Clicking that link will trigger will run installation code. Silverlight out-of-browser installation code is trivial:

if (!Application.Current.IsRunningOutOfBrowser && 
       Application.Current.InstallState != InstallState.Installed)
   var success = Application.Current.Install();

The Application.Current.Install() method is all it takes. When invoked, Silverlight will prompt the user to install. Here comes the scary installation prompt:


Not too bad. Again, users only get here if they deliberately try to install it.

The install experience is nice: it takes milliseconds to install, the prompt does not have any scary red X’s about my app harming the user’s system, and the user doesn’t have to do anything besides click “OK”.

Contrast this with typical installs, where you’ve got an admin privileges prompt, a frightening screen asking if you’re sure you want to download an .exe which will destroy your C:\ drive, a multi-step installation wizard, EULA agreements, install directory choices, install component customization, and other superfluous stuff that makes users afraid to install desktop applications on Windows.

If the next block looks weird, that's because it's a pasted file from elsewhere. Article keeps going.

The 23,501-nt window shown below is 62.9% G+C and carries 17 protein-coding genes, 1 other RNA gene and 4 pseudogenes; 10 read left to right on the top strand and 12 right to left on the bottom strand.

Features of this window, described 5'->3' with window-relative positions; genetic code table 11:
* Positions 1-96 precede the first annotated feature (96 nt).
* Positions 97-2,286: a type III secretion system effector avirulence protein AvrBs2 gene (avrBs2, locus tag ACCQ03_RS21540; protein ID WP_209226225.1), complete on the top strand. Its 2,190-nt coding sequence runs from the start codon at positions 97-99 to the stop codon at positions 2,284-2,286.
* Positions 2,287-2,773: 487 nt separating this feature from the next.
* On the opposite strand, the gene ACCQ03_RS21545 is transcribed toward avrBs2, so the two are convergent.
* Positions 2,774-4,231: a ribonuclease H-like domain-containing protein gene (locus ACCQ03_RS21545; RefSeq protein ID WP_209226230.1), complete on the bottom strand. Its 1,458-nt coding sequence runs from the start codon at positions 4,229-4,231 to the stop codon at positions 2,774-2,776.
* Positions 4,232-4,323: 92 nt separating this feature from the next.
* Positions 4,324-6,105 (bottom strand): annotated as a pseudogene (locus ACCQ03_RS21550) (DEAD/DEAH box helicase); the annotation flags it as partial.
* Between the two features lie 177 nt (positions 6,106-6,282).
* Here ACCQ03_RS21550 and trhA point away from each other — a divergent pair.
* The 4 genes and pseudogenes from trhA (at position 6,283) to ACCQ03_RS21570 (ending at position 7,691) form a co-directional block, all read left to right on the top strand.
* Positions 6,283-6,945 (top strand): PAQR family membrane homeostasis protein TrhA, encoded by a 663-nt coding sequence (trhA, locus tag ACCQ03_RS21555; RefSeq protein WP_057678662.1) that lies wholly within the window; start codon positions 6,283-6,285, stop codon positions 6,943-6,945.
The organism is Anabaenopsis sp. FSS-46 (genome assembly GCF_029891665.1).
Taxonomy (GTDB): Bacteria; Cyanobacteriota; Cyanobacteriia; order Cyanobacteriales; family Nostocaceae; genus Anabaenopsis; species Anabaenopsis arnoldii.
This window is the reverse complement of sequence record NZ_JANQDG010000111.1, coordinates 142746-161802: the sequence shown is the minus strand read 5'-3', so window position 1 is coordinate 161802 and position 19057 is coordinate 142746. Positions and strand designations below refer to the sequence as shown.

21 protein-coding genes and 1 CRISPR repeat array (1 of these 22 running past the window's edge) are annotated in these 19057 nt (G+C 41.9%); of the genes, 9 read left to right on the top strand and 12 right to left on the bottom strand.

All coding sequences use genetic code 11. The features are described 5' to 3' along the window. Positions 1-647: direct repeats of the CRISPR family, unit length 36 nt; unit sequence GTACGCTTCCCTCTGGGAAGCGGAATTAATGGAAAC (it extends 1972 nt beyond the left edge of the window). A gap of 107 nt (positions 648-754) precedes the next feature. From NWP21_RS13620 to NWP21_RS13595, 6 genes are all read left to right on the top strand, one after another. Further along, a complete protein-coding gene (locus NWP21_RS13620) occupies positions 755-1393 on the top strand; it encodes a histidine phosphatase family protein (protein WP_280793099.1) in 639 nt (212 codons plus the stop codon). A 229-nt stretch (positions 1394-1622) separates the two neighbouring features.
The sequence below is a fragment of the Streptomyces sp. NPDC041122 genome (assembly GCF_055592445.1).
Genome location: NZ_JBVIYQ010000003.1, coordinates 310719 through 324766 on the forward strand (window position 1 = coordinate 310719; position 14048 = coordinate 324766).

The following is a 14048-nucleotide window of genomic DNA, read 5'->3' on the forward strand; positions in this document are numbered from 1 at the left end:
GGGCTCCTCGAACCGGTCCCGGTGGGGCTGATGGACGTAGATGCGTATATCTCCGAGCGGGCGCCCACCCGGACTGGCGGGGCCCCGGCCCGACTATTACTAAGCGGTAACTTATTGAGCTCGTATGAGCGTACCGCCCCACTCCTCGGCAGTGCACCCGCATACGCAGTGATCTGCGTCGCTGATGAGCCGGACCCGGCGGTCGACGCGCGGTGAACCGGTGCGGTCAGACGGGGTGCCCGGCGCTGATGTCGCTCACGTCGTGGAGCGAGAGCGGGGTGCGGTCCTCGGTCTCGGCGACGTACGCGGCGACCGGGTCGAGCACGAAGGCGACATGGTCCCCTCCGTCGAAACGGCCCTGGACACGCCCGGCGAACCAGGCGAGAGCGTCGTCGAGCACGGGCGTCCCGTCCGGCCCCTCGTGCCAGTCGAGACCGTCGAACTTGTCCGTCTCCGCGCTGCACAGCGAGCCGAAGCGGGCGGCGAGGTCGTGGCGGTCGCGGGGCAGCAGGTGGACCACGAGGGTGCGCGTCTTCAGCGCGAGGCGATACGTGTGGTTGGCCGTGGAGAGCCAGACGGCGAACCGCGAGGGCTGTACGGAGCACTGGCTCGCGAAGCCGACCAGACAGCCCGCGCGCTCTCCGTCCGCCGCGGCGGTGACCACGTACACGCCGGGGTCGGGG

Yeah, Silverlight is a step up from that, thank the good Lord. It's close to the painless, frictionless experience you get with iPhone/iPad app installations. 

If the user clicks OK to install, Chavah will be installed like a typical application, with shortcuts on the start menu and desktop:


Additionally, the application shows up in the installed programs like a typical native application:


If the user runs the app from their desktop or start menu, it looks like a standard desktop application, no browser chrome needed:


With Silverlight’s out-of-browser functionality, you can turn your web app into a desktop app with native window chrome, start menu and desktop shortcuts, app icon, all that you’d expect from a normal install, but without the security problems.